An effective economic recovery package should use government dollars to stimulate the economy quickly and lay the foundation for long-term growth.
Certain actions, such as filling the widening hole in state budgets or increasing the food stamp benefit, stimulate the economy quickly and have a potent job-creating effect. Investments into infrastructure, energy, health care, and education have the dual advantage of creating jobs now and laying a foundation that can be used by the private sector for years to come.
Tax cuts, unless they are targeted to working Americans who are most likely to spend the money quickly, have a much weaker stimulative effect and create far fewer jobs per dollar than public investment or fiscal relief because people are more likely to save the money or use it to pay off debt rather than spending it. Corporate tax cuts have also been shown to be relatively ineffective as a short-term stimulus.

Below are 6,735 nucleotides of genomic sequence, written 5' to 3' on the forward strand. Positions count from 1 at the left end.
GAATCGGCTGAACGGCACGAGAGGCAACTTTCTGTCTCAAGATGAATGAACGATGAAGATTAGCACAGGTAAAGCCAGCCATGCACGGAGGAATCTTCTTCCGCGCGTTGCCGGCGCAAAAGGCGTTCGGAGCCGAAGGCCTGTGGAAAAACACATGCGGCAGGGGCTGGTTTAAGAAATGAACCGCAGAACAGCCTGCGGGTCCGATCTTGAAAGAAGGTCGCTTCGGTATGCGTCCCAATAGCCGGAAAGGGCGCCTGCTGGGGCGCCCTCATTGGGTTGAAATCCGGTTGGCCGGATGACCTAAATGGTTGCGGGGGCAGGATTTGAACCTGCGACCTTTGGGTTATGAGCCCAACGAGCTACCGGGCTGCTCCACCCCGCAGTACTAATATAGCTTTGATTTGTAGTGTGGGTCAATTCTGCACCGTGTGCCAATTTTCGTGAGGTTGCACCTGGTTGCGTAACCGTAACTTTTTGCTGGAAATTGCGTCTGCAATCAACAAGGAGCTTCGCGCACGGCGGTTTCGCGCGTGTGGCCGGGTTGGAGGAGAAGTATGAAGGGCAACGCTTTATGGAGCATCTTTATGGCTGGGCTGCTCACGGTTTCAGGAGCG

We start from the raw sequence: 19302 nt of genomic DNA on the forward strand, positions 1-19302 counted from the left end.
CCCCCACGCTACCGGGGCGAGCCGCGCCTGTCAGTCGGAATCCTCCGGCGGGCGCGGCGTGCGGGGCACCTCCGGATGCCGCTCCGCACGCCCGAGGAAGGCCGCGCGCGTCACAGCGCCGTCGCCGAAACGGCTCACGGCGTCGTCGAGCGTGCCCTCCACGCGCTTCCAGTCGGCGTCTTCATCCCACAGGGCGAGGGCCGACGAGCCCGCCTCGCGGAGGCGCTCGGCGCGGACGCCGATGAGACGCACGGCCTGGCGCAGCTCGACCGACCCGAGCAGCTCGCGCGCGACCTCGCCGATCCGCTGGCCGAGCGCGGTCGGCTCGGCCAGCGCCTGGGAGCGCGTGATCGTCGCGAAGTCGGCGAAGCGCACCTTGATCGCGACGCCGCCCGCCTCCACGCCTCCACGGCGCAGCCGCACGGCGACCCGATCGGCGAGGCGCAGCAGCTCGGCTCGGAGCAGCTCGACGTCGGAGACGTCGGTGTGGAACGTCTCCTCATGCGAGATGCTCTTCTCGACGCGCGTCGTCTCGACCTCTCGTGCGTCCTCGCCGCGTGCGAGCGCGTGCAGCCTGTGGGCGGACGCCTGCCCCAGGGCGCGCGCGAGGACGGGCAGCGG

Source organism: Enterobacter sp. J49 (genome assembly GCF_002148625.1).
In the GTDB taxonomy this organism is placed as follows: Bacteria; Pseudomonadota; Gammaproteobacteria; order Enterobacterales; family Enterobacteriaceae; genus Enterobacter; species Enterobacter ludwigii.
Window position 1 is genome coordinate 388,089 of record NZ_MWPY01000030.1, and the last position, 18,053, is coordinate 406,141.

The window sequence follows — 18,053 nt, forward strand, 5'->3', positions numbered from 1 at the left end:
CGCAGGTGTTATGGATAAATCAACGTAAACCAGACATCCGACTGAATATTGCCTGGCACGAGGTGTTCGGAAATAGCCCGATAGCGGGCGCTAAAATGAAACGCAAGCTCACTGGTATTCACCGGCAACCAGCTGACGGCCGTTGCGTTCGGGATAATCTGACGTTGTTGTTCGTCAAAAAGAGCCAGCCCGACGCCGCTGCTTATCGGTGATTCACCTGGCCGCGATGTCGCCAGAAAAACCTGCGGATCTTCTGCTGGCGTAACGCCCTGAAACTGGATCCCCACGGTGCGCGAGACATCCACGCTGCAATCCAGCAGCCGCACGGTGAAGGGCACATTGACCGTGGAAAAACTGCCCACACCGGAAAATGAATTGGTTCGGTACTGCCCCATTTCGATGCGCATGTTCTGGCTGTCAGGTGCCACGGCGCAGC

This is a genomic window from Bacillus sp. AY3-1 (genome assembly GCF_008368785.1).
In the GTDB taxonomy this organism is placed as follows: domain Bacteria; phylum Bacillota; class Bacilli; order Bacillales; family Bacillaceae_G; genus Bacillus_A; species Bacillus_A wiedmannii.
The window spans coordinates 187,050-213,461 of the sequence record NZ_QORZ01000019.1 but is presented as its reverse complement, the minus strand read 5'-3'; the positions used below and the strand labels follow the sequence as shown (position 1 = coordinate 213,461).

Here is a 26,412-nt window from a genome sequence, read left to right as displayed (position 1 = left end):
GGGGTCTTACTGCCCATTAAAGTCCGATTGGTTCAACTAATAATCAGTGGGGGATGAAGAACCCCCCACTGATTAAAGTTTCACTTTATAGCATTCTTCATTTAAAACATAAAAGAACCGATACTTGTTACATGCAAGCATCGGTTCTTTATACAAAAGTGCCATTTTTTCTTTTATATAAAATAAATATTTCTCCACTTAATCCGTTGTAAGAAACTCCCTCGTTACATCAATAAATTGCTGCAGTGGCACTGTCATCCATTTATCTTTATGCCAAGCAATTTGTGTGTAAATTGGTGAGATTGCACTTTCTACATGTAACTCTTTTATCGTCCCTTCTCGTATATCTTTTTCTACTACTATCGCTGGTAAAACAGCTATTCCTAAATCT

There is not an unlimited amount of money to be spent on the most effective methods; we can not, for example, spend $850 billion expanding food stamps. A smart package balances fiscal relief with a variety of effective investment options, while steering clear of options that offer little reward for the investment.
This calculator allows you to design your own stimulus package, noting which priorities are most effective at creating jobs, and which are less so. (Dollar amounts are given over two years.)
This product was created by the Center for American Progress Action Fund’s Wonk Room.
Source: CAP data analysis from Moody’s Economy, BLS, U.S. Census Bureau, and Christina Romer & Jared Bernestein (2009)
Read what the Center for American Progress has to say about the stimulus:
Brief: Recovery and Reinvestment 101
Infographic: Four Reasons We Can’t Afford Not to Have One
Interactive Map: Recovery Beyond the Beltway